Today’s readings open with a description of sin and the worship of false gods and conclude with Jesus’ words, “But whoever lives the truth comes to the light, so that his works may be clearly seen as done in God.” The contrast between the extremes of darkness and light, idolatry and faithfulness, pride and humility, is a reminder of the possibilities faced by every person: separation from God or sharing in the very life of God.
Such starkness is not very popular in the current age, which is marked by a constant outpouring of both sophistry and distraction. The sophistry seeks to justify evils by denying the reality of objective truth and transcendent goodness; the distractions are many and varied, distorting reality and truth in word and image.
Chronicles presents a history of the Davidic Kingdom (established around 1010 B.C.) rooted in a rich theological understanding of worship, the Temple, and the role of the kings, especially David and Solomon. There was constant conflict within Israel over the worship of gods, a conflict that David resolved for a while through his steadfast loyalty to God and his desire to build the Temple in Jerusalem. But David’s son, Solomon, after beginning strongly as a king, eventually succumbed to the worship of false gods, and most of the subsequent rulers did the same.
God sent messengers and prophets, but they were ignored, and the Temple was finally destroyed and the people taken into exile and slavery in Babylon.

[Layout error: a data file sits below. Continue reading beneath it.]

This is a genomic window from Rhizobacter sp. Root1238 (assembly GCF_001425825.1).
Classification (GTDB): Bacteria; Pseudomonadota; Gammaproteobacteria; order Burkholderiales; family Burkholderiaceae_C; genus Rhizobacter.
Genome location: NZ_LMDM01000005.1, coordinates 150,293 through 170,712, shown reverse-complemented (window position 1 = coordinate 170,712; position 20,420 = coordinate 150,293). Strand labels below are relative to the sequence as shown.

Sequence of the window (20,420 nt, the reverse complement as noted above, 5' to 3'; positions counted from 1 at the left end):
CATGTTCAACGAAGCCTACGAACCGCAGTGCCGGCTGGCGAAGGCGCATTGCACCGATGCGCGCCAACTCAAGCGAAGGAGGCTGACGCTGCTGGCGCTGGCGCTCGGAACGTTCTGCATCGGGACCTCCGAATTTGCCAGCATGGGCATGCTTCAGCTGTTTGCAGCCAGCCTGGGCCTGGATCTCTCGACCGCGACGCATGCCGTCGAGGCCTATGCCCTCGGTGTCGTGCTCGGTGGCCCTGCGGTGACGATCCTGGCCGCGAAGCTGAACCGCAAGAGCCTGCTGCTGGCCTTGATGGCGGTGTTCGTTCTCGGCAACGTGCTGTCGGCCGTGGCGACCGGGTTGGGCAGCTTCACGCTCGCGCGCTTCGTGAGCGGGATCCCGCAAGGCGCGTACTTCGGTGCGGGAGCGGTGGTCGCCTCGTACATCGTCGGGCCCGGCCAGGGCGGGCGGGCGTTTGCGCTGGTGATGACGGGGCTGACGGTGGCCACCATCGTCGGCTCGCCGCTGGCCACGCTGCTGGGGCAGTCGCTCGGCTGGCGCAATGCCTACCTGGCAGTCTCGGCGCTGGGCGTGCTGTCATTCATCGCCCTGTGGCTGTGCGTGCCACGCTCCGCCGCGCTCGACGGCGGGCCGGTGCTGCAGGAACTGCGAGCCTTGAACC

But, 70 years later, hope arrived in an unusual form: Cyrus, the king of Persia, acknowledged the true God and allowed the Israelites to return to Jerusalem to build a new Temple. By the time of Jesus, the Temple had been rebuilt, but there was, once again, corruption within its walls. Darkness had been falling for quite some time upon the chosen people, and once again God sent a messenger. That messenger, the Son, was the “true light, which enlightens everyone ...” (Jn 1:9).
Not everyone was attracted to the light, and Jesus was under suspicion from the start of his ministry, which is one reason the Pharisee, Nicodemus, came at night to see Jesus. In John’s Gospel, the night often symbolizes the spiritual darkness in which man dwells apart from God (Jn 1:4-5). But Nicodemus, a “ruler of the Jews” (Jn 3:1), realized his need for spiritual light and confessed his belief that Jesus was “a teacher who has come from God” (Jn 3:2). He must have been deeply challenged by Jesus’ declaration that “whoever lives the truth comes to the light, so that his works may be clearly seen as done in God.”
The challenge to know, love and worship God had been a constant struggle for the Jewish people. So how did Nicodemus respond to it? The answer is not given right away, for Nicodemus seems to have simply faded into the night; there is a sense in which each reader is placed before Jesus in quiet darkness, hearing the same astounding words: “Just as Moses lifted up the serpent in the desert, so must the Son of Man be lifted up, so that everyone who believes in him may have eternal life.”
Later, after the Crucifixion, we see Nicodemus again, “bringing a mixture of myrrh and aloes weighing about 100 pounds” for the burial (Jn 19:39). He had stepped out into the light, having accepted faithfulness and goodness, embracing the one who is the way, the truth, and the life (cf. Jn 14:6).
Carl E. Olson is the editor of Catholic World Report.